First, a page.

As Home Care Funding Crisis Continues, Seniors Join Faith Leaders to Call On Lawmakers to Pass Emergency Funding

(April 11, 2013, Springfield, IL) — Seniors, faith leaders, ministers, and community advocates staged a major rally and prayer circle on the 3rd floor of the State Capitol to call on state lawmakers to pass emergency funding to save Illinois’ home care assistance program. Seniors then lobbied state representatives and senators about the need to take immediate action to avoid the collapse of the Community Care Program (CCP).

The rally and lobby day received extraordinary TV and online press coverage.

Watch Springfield WCIA CBS 3:

Watch Springfield WICS ABC CH 20:

In addition, Illinois Issues blog reported on the senior lobby day:

Helping senior citizens remain in their homes is preferable for the state from a financial standpoint, since the Department of Aging estimates the costs would be as much as four times higher to pay for an individual placed in round-the-clock care in a nursing home.

The Department of Aging estimates 96 percent of the money it receives from the General Revenue Fund goes to the program. The department says the program was underfunded last fiscal year, as well. Part of the reason why the program is facing a shortfall is because it had to use some of the money it received this year to cover last year’s costs.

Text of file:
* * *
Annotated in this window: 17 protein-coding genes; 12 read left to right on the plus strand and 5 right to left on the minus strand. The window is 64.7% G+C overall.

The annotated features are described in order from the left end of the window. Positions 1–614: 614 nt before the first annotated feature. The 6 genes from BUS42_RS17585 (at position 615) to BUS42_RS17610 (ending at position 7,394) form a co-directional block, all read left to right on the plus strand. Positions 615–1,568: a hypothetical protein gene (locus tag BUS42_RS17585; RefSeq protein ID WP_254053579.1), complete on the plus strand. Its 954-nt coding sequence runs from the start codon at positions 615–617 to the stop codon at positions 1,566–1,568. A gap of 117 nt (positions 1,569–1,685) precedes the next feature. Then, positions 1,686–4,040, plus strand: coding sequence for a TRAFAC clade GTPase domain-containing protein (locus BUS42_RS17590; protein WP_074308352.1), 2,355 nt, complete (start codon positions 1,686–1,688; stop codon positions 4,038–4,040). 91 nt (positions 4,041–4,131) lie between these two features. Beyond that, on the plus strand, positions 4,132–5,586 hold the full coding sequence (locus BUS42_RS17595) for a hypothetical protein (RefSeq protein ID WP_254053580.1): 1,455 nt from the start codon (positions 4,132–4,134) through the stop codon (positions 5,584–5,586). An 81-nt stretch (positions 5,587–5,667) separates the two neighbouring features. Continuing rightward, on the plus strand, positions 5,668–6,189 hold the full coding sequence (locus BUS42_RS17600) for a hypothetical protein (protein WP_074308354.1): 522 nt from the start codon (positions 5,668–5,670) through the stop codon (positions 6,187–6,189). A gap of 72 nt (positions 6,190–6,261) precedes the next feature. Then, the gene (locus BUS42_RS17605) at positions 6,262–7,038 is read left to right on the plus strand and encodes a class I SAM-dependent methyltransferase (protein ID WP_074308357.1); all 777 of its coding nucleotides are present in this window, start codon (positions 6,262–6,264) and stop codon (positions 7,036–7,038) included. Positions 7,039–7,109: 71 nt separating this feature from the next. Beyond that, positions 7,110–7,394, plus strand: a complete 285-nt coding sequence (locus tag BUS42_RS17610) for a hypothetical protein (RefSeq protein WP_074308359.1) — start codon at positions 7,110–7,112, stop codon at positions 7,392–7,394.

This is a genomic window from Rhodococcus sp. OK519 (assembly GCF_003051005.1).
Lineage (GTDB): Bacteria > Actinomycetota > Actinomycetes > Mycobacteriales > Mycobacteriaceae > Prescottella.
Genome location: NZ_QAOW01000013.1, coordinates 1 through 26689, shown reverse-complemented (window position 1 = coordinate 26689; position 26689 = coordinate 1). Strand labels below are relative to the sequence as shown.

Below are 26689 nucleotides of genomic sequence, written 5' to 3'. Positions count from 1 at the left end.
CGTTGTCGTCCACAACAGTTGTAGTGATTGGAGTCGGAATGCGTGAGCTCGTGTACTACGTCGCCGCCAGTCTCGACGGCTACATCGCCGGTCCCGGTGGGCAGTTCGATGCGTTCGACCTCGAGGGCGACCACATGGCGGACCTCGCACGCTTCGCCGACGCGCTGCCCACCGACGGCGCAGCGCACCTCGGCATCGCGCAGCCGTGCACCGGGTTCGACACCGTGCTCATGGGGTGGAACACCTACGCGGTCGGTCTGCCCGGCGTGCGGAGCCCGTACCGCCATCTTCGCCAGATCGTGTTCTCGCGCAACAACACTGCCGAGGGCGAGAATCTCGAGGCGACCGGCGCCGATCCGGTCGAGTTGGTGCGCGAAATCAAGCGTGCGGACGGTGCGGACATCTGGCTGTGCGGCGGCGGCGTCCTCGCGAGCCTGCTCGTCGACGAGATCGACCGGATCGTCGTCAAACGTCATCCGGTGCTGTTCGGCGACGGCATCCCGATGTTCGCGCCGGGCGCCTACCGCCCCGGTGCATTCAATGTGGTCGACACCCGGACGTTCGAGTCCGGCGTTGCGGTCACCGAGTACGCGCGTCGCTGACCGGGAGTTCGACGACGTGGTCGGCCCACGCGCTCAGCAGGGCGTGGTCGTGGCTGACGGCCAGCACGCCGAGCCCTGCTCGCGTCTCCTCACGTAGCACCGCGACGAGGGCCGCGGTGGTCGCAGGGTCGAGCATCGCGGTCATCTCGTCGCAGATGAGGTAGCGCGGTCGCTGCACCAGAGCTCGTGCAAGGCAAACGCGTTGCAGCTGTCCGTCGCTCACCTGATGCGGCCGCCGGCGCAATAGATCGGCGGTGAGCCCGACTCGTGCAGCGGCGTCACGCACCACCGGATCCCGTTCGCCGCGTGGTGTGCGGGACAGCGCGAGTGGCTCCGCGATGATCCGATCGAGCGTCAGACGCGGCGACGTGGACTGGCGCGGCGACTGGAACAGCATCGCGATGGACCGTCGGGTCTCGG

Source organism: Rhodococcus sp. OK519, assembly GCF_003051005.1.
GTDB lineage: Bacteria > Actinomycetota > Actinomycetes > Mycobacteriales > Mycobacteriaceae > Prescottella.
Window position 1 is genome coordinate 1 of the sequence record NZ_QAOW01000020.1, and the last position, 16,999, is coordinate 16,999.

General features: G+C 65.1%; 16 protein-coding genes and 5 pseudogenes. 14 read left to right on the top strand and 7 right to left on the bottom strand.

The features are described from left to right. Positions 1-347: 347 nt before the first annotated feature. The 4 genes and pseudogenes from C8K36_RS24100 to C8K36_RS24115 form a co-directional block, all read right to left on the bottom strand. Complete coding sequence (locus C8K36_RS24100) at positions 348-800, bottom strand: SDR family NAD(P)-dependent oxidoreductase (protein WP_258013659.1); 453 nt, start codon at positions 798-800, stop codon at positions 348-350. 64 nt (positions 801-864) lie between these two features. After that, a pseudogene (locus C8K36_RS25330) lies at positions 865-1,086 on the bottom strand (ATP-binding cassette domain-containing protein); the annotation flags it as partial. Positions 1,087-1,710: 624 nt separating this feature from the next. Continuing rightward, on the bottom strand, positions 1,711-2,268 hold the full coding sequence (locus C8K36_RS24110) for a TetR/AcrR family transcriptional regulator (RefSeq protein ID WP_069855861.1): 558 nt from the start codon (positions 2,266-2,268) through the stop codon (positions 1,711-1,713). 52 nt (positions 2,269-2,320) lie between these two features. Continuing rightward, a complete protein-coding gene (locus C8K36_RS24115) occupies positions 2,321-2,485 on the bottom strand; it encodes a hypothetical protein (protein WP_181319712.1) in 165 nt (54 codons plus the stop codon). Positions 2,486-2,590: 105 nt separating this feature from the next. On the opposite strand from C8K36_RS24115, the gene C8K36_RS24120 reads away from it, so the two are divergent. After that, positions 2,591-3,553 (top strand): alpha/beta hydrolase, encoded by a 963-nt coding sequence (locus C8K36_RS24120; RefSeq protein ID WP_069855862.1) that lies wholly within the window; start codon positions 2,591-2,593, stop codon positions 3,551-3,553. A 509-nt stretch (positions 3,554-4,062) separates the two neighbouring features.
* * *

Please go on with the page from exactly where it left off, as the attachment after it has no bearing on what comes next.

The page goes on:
Jacquie Algee, executive director of relations for Service Employees International Union health care, said smaller providers that primarily rely on the state for their operations are most at-risk if the additional funding is not found. “It’s been a problem because it happens every year,” she said. The Illinois Association of Community Care Program Homecare Providers estimates that one-third of its members depend heavily on funding from the Department of Aging and would not be able to continue operations for more than 30 days without it.

On March 15th, the Department on Aging released a letter to notify all home care agencies and providers that the Community Care Program completely ran out of money. The state program funds home care for 80,000 seniors and allows them to live in their own homes instead of being forced into costly nursing home facilities. In addition to protecting the dignity, privacy and security of seniors, home care assistance also saves the state hundreds of millions by avoiding costly institutional care.

The Community Care Program through the Department on Aging serves seniors and faces a total shortfall of $313 million; $173 million in previous liability from FY12, and $140 million operating deficit in FY13.